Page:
Nebraska Remote Sales Tax Bill Showing Signs of Life

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By Christopher Brown

Nebraska lawmakers may take a second look during the 2018 session at a remote sales tax bill held over from last year while the U.S. Supreme Court prepares to revisit a decades-old ruling that has prevented states from taxing internet sales.

The bill ( L.B. 44) would create a Colorado-style notify-and-report regime for remote sellers and Nebraska consumers, according to the bill’s sponsor, Sen. Dan Watermeier (R). But it also would allow the state to act immediately to require remote sellers to collect and remit Nebraska sales taxes should the Supreme Court overturn its 1992 ruling in Quill Corp. V. North Dakota.

Watermeier told Bloomberg Tax that he’s confident that he can pull together the votes this time around, especially with the renewed attention to the issue after the U.S. Supreme Court’s decision to revisit the Quill ruling in a South Dakota dispute. The case arises from the South Dakota Supreme Court’s decision invalidating the state’s digital sales tax statute S.B. 106 (S.D. Codified Laws Chapter 10-64) as unconstitutional under Quill.

But Watermeier also acknowledged that the bill must overcome skepticism in the Legislature, including from Sen. Jim Smith (R), chairman of the tax-writing Revenue Committee, as well as from Gov. Pete Ricketts (R).

“We’ve made some tweaks to the bill this year to address some of the concerns people had during last year’s session,” Watermeier said. “And I think there will be interest in having a bill that lets us hit the ground running if the Supreme Court throws out Quill. So I feel pretty good about our chances.”

Notify and Report

The version of L.B. 44 that the Legislature will consider in the 2018 session would require remote sellers with at least $100,000 in sales or 200 transactions in Nebraska to notify buyers that sales or use tax is due on their purchases.

Sellers also would have to to notify the Department of Revenue of the total amount of purchases made during the year by Nebraska consumers. But sellers wouldn’t be required to notify the DOR of the amount of purchases made by individual consumers, a change from the 2017 version that Watermeier said was intended to address privacy concerns expressed by some lawmakers.

Watermeier also made another key change in an amendment introduced Jan. 10, striking from the bill provisions requiring remote sellers to collect and remit the state’s sales tax. Rather than imposing those requirements right away, Watermeier’s amendment would have them take effect when the Supreme Court overturns Quill, or on July 1, he said.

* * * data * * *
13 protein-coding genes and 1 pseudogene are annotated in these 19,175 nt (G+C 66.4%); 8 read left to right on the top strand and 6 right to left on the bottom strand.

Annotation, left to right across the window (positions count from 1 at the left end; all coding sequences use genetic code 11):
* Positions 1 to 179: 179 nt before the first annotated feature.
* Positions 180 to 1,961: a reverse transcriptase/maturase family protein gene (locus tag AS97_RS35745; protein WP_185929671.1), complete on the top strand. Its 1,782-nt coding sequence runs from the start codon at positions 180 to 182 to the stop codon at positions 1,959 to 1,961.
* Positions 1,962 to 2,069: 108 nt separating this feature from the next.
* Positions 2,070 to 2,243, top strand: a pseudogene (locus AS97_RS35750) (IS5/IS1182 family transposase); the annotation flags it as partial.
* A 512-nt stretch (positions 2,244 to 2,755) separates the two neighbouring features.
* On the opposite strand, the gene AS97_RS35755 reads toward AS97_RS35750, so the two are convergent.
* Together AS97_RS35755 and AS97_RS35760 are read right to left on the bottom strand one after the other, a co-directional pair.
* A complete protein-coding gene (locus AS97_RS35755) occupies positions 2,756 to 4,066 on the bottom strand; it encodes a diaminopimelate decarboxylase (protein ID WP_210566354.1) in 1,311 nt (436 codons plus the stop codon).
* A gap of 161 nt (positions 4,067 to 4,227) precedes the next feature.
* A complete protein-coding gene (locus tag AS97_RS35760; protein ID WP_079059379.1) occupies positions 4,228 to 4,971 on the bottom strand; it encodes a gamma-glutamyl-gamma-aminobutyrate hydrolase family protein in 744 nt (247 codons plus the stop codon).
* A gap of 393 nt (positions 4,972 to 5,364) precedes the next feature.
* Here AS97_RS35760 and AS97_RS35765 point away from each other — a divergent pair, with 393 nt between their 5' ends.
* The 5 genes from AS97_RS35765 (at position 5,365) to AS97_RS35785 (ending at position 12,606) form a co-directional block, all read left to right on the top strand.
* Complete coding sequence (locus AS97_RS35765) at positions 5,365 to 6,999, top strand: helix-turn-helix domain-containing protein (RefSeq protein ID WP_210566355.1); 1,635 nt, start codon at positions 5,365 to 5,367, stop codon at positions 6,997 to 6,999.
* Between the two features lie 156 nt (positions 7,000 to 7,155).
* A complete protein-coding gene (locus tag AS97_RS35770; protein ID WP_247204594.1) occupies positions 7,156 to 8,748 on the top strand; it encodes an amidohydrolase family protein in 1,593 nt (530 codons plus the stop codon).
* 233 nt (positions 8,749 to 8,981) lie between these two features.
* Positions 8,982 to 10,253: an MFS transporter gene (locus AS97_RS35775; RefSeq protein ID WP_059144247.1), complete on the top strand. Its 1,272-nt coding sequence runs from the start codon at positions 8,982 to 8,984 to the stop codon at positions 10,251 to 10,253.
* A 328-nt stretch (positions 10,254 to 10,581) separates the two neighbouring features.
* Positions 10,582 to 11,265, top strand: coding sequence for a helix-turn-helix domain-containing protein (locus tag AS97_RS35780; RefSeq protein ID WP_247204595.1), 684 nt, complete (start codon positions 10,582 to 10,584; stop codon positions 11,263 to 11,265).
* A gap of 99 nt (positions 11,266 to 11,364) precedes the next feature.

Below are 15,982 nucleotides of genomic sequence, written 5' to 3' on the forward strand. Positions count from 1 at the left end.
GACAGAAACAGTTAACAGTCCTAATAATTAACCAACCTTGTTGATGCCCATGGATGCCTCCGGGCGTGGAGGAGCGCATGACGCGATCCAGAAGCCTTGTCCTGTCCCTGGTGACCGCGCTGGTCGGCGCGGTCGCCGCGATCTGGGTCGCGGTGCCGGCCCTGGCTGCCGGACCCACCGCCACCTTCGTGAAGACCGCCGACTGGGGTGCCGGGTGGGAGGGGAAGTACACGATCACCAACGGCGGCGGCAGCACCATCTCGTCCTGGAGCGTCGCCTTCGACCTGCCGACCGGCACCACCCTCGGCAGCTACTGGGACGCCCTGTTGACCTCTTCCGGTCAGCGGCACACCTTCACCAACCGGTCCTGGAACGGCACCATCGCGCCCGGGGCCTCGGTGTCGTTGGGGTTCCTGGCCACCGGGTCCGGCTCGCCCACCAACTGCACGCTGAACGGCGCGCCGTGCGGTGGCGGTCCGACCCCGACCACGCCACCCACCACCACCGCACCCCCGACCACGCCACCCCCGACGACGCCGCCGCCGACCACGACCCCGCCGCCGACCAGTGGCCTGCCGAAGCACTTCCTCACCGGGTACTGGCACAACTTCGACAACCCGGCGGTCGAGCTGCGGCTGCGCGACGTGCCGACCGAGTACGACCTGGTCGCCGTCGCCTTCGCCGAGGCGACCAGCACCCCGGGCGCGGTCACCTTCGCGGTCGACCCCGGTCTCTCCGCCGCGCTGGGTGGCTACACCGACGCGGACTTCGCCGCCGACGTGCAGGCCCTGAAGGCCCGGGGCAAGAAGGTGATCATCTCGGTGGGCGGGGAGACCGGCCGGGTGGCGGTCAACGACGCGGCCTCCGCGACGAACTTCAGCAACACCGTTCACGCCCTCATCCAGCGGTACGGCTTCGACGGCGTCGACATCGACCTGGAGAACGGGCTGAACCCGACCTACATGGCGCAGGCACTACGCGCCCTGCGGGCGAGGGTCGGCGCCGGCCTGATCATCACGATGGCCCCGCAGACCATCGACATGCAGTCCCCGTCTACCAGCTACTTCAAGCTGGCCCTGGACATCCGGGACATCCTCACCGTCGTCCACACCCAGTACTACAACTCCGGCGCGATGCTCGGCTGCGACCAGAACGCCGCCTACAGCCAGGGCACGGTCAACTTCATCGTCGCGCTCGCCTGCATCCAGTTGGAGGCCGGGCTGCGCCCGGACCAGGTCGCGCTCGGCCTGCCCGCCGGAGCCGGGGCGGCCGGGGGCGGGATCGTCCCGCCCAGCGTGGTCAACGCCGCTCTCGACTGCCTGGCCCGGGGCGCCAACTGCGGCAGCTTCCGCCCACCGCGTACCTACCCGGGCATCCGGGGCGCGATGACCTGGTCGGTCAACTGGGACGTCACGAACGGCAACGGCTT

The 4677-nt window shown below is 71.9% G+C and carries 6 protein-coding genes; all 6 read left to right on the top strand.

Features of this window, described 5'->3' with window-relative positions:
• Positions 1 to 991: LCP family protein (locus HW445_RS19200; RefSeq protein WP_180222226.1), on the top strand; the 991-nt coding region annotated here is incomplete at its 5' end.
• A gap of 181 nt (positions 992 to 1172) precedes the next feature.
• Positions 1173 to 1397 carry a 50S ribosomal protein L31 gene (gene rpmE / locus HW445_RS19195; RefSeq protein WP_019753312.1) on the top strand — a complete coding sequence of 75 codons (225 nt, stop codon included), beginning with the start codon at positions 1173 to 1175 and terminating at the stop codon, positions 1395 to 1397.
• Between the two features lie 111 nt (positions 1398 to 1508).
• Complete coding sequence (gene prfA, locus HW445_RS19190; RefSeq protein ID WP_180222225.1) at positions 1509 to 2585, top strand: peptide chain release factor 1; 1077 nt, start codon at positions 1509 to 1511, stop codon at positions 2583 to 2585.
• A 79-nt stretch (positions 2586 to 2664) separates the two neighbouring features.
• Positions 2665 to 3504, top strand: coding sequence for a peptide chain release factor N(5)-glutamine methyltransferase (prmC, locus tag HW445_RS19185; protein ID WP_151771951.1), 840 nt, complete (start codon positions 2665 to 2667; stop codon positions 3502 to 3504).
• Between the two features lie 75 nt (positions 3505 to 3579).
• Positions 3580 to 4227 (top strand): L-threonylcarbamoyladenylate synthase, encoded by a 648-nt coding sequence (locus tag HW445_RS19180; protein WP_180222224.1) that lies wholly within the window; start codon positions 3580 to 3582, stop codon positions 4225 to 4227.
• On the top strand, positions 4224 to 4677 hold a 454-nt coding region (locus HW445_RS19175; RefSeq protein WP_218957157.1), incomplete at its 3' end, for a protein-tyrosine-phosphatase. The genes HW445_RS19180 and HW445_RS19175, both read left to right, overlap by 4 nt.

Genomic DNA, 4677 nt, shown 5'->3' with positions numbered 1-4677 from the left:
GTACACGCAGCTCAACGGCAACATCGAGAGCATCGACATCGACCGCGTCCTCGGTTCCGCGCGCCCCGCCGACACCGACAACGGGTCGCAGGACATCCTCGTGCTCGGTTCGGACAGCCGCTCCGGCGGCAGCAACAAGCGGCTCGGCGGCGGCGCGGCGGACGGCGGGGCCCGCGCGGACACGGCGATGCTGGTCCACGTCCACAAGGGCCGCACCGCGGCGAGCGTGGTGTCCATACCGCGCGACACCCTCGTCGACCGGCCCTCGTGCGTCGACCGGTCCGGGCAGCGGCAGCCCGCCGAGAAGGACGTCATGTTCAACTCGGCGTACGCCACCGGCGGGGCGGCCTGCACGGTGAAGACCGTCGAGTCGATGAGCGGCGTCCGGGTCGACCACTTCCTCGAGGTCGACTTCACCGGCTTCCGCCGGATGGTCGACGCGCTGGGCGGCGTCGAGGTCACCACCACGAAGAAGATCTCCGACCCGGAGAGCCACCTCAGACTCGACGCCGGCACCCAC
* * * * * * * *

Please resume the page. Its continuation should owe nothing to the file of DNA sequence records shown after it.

If passed, the bill would allow DOR to act right away after a Supreme Court decision requiring remote sellers to collect and remit the tax, Watermeier said. “And in our budget climate, with us around $200 million short, the appeal of being able to act quickly to bring in this revenue is obvious,” he said.

A fiscal note estimated that the bill would generate between $30 million and $40 million in revenue.

Challenges

Despite this obvious appeal, the path forward for L.B. 44 isn’t without obstacles, Watermeier said. He’s far from certain that he can count on the support of Smith and Ricketts, and also sees a challenge arising from the fact that the legislative session is just 60 days this year.

“We don’t have a lot of time to act,” he said.

The procedural posture of the bill works in its favor, Watermeier said. The bill made it out of committee during 2017 and was held over into the current session, meaning it doesn’t need another hearing this year. But that also limits the extent to which it can be amended, he said.

“If we change it too much, we’ll have to go back for a hearing, and that would pretty much sink it for this year, given the timing,” he said.

His job now is to gather the votes, Watermeier said. “The speaker has made it clear he won’t let a bill get to the floor unless the votes are there, so that’s where we are now, working it hard, educating our members that this is the way to go,” he said.

Smith expressed a guarded openness to a changed version of L.B. 44. “I can’t speak definitively because I haven’t been able to look closely at the bill, but I would say that an amended version that put us in line with a Supreme Court ruling and defines how we would act could make some sense.”

“But it would have to follow the Supreme Court’s action to get my support,” he said.

To contact the reporter on this story: Christopher Brown in St. Louis at ChrisBrown@bloomberglaw.com

To contact the editor responsible for this story: Ryan C. Tuck at rtuck@bloombergtax.com

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